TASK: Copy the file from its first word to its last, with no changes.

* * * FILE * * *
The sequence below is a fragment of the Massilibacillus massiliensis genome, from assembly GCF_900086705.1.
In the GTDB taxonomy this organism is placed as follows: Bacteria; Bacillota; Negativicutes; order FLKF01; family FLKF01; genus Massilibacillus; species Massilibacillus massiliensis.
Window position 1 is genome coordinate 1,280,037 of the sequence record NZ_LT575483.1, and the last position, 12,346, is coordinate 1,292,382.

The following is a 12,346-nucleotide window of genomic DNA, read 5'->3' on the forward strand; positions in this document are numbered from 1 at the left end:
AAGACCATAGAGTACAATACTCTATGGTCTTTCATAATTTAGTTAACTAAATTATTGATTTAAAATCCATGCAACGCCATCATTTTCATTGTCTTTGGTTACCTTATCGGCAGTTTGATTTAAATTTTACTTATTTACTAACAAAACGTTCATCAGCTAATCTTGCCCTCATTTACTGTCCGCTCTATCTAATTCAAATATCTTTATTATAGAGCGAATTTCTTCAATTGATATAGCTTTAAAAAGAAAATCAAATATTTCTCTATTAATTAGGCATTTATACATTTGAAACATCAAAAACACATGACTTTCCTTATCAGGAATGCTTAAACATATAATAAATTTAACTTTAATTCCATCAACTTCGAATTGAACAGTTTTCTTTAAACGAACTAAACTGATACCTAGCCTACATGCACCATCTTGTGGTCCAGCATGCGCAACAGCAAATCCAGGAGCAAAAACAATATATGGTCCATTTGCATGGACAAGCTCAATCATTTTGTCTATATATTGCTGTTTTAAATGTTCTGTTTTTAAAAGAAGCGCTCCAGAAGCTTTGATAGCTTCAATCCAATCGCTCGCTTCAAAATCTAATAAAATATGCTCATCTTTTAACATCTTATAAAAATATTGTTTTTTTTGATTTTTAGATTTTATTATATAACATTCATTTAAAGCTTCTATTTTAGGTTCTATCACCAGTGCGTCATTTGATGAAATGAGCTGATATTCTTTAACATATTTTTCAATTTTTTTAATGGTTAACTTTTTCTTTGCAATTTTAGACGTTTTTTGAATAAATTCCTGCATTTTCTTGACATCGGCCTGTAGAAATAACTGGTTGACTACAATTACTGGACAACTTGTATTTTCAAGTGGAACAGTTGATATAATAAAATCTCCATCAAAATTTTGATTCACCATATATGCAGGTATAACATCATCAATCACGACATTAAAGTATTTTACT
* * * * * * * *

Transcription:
The sequence below is a fragment of the Massilibacillus massiliensis genome, from assembly GCF_900086705.1.
In the GTDB taxonomy this organism is placed as follows: Bacteria; Bacillota; Negativicutes; order FLKF01; family FLKF01; genus Massilibacillus; species Massilibacillus massiliensis.
Window position 1 is genome coordinate 1,280,037 of the sequence record NZ_LT575483.1, and the last position, 12,346, is coordinate 1,292,382.

The following is a 12,346-nucleotide window of genomic DNA, read 5'->3' on the forward strand; positions in this document are numbered from 1 at the left end:
AAGACCATAGAGTACAATACTCTATGGTCTTTCATAATTTAGTTAACTAAATTATTGATTTAAAATCCATGCAACGCCATCATTTTCATTGTCTTTGGTTACCTTATCGGCAGTTTGATTTAAATTTTACTTATTTACTAACAAAACGTTCATCAGCTAATCTTGCCCTCATTTACTGTCCGCTCTATCTAATTCAAATATCTTTATTATAGAGCGAATTTCTTCAATTGATATAGCTTTAAAAAGAAAATCAAATATTTCTCTATTAATTAGGCATTTATACATTTGAAACATCAAAAACACATGACTTTCCTTATCAGGAATGCTTAAACATATAATAAATTTAACTTTAATTCCATCAACTTCGAATTGAACAGTTTTCTTTAAACGAACTAAACTGATACCTAGCCTACATGCACCATCTTGTGGTCCAGCATGCGCAACAGCAAATCCAGGAGCAAAAACAATATATGGTCCATTTGCATGGACAAGCTCAATCATTTTGTCTATATATTGCTGTTTTAAATGTTCTGTTTTTAAAAGAAGCGCTCCAGAAGCTTTGATAGCTTCAATCCAATCGCTCGCTTCAAAATCTAATAAAATATGCTCATCTTTTAACATCTTATAAAAATATTGTTTTTTTTGATTTTTAGATTTTATTATATAACATTCATTTAAAGCTTCTATTTTAGGTTCTATCACCAGTGCGTCATTTGATGAAATGAGCTGATATTCTTTAACATATTTTTCAATTTTTTTAATGGTTAACTTTTTCTTTGCAATTTTAGACGTTTTTTGAATAAATTCCTGCATTTTCTTGACATCGGCCTGTAGAAATAACTGGTTGACTACAATTACTGGACAACTTGTATTTTCAAGTGGAACAGTTGATATAATAAAATCTCCATCAAAATTTTGATTCACCATATATGCAGGTATAACATCATCAATCACGACATTAAAGTATTTTACT